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Open Access Publications from the University of California

Investigation of substrate phosphorylation by and subcellular localization of SR protein kinase 1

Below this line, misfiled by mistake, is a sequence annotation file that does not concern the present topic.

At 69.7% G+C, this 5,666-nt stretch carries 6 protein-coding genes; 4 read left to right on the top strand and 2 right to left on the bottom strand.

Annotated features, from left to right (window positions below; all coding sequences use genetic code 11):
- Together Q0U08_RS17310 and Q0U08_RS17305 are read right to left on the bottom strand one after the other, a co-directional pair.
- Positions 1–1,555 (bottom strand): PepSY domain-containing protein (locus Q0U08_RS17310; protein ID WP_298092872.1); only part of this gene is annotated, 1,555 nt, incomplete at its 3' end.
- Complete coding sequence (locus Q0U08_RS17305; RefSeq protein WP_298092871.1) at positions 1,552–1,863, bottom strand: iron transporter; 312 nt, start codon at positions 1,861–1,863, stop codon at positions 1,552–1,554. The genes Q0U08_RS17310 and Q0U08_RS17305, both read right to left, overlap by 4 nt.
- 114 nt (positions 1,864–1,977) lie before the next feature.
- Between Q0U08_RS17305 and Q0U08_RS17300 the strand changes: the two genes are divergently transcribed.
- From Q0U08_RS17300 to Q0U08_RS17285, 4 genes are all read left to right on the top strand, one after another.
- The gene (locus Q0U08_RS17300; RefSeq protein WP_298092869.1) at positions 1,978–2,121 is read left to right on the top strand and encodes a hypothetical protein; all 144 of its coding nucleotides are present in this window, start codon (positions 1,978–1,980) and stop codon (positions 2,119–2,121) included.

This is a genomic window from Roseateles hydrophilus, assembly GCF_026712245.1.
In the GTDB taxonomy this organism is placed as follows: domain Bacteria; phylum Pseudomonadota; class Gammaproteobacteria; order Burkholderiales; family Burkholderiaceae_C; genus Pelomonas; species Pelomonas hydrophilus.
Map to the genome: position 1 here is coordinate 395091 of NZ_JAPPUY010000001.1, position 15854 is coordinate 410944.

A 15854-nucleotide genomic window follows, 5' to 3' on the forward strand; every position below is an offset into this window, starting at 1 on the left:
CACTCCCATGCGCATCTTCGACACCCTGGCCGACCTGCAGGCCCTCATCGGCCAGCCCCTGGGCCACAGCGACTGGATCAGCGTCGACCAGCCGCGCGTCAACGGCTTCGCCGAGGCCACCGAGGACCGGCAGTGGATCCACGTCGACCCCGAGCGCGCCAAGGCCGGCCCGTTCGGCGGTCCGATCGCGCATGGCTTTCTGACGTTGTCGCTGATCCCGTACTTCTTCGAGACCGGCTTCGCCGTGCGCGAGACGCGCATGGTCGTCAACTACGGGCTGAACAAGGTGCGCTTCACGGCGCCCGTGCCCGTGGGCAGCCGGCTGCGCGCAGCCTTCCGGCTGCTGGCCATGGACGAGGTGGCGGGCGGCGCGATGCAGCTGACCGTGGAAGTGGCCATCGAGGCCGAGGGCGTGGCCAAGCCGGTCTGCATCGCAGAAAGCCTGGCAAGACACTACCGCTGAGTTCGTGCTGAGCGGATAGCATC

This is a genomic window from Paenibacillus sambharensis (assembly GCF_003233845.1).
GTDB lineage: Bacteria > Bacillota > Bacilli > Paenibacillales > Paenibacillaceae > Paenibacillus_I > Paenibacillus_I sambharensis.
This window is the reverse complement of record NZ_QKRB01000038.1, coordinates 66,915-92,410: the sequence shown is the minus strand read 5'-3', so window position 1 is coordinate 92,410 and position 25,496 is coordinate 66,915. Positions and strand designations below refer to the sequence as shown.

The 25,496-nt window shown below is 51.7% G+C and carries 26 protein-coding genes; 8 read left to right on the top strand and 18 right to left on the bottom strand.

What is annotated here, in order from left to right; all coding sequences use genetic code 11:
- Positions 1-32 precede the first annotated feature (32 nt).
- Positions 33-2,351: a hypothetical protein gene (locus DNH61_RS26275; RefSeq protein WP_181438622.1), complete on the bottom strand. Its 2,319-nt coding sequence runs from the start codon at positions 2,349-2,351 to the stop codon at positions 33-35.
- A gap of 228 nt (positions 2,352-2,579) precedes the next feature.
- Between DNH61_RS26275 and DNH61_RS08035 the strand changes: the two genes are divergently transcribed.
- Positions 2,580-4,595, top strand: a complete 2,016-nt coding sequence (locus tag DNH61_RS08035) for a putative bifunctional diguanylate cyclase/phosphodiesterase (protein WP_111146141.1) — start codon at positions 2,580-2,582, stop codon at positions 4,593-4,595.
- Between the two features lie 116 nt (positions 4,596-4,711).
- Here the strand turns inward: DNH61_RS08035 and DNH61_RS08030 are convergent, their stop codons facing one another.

In eukaryotic organisms, mRNA synthesis requires splicing to remove non-coding introns. Two types of splicing events are constitutive and alternative. The serine-arginine (SR) protein and SR-protein kinase (SRPK) families are the two protein families necessary for alternative splicing. SR- proteins are characterized by N-terminal RNA recognition motif and C-terminal RS domain. In the cytoplasm, SRPK1, one of the SRPK family kinases, processively phosphorylates the RS in ASF/SF2, a well-studied SR- protein. The various phosphorylated forms of SR-proteins play critical role in alternative splicing. The focus of my thesis work is how SRPK1 processively phosphorylates ASF/SF2 and what structural elements in SRPK1 regulate its subcellular localization. X-ray structures of the SRPK1: ASF/SF2 complex allowed us to propose two possible docking motifs in ASF/SF2: the C-terminal end of RRM and the N'- terminal RS. Using chemical cross-linking experiments, I have demonstrated that ASF/SF2 indeed possesses two docking motifs that mediate in sequential and phosphorylation-dependent manner. These experiments further established the C to N-terminal directionality of ASF/SF2 phosphorylation. I have further investigated the mechanism of how SRPK1 is distributed in cells. My experiments supported the existence of SRPK1 as a dimer and that the dimerization of SRPK1 needs its spacer domain as well as the C-terminal end. However, I found dimerization not to be the only factor in the regulation of cellular distribution of SRPK1. I have further shown that another splicing-related kinase family, Clk/Sty, which is exclusively nuclear, interacts with SRPK1 in vivo. It is likely that interactions with Clk/Sty may regulate the compartmentalization of SRPK1

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